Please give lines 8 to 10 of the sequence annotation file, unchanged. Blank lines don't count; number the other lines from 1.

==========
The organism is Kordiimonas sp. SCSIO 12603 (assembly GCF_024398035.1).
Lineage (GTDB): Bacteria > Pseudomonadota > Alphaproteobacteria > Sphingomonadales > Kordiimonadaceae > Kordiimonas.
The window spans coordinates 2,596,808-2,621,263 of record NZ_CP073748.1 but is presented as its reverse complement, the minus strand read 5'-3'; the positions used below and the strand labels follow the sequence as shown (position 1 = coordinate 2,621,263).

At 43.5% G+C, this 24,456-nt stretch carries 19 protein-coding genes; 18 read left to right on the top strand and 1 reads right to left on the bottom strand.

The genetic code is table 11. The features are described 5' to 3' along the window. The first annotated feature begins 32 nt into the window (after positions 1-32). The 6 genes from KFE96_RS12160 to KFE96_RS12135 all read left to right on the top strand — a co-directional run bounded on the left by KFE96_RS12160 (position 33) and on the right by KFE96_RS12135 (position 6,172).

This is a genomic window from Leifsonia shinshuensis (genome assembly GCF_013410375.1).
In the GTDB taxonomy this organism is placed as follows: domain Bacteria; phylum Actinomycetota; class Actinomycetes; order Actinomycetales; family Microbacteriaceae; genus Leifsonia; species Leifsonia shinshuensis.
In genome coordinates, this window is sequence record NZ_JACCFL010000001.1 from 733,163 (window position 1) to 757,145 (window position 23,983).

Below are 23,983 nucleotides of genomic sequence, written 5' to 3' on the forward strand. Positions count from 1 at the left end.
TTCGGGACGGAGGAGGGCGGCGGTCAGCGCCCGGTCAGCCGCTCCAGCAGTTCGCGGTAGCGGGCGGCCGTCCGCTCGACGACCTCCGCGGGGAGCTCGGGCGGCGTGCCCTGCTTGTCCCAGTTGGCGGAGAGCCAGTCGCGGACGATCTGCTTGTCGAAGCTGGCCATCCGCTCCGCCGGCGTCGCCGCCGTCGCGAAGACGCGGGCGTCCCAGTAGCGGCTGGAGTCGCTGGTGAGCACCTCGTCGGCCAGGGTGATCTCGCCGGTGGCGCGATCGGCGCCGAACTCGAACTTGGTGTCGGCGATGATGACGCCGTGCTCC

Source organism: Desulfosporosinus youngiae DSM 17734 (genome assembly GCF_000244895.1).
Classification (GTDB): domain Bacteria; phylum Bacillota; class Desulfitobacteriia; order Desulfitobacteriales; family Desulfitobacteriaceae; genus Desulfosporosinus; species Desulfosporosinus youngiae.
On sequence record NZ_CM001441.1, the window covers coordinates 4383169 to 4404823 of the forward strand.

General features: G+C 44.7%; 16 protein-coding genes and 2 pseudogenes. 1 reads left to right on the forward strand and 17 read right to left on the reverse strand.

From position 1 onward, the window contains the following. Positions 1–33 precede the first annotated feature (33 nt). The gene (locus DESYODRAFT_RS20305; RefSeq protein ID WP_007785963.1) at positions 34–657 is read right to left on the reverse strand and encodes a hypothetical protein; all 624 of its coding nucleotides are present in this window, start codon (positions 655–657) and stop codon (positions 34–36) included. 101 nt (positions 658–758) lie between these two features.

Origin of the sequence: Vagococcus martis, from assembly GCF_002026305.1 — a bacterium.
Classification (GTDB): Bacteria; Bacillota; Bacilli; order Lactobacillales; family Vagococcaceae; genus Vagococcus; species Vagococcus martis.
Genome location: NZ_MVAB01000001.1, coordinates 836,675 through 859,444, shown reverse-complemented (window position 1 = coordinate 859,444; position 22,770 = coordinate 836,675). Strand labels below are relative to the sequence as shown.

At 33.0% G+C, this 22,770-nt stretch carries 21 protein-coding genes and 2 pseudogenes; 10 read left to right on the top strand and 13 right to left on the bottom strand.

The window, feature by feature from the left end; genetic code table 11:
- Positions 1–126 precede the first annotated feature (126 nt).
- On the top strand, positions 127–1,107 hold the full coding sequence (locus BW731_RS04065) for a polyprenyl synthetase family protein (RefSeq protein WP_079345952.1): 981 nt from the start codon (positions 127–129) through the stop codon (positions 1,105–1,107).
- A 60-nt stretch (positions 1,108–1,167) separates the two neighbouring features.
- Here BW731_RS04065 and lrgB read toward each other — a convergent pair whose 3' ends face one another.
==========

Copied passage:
In genome coordinates, this window is sequence record NZ_JACCFL010000001.1 from 733,163 (window position 1) to 757,145 (window position 23,983).

Below are 23,983 nucleotides of genomic sequence, written 5' to 3' on the forward strand. Positions count from 1 at the left end.
TTCGGGACGGAGGAGGGCGGCGGTCAGCGCCCGGTCAGCCGCTCCAGCAGTTCGCGGTAGCGGGCGGCCGTCCGCTCGACGACCTCCGCGGGGAGCTCGGGCGGCGTGCCCTGCTTGTCCCAGTTGGCGGAGAGCCAGTCGCGGACGATCTGCTTGTCGAAGCTGGCCATCCGCTCCGCCGGCGTCGCCGCCGTCGCGAAGACGCGGGCGTCCCAGTAGCGGCTGGAGTCGCTGGTGAGCACCTCGTCGGCCAGGGTGATCTCGCCGGTGGCGCGATCGGCGCCGAACTCGAACTTGGTGTCGGCGATGATGACGCCGTGCTCC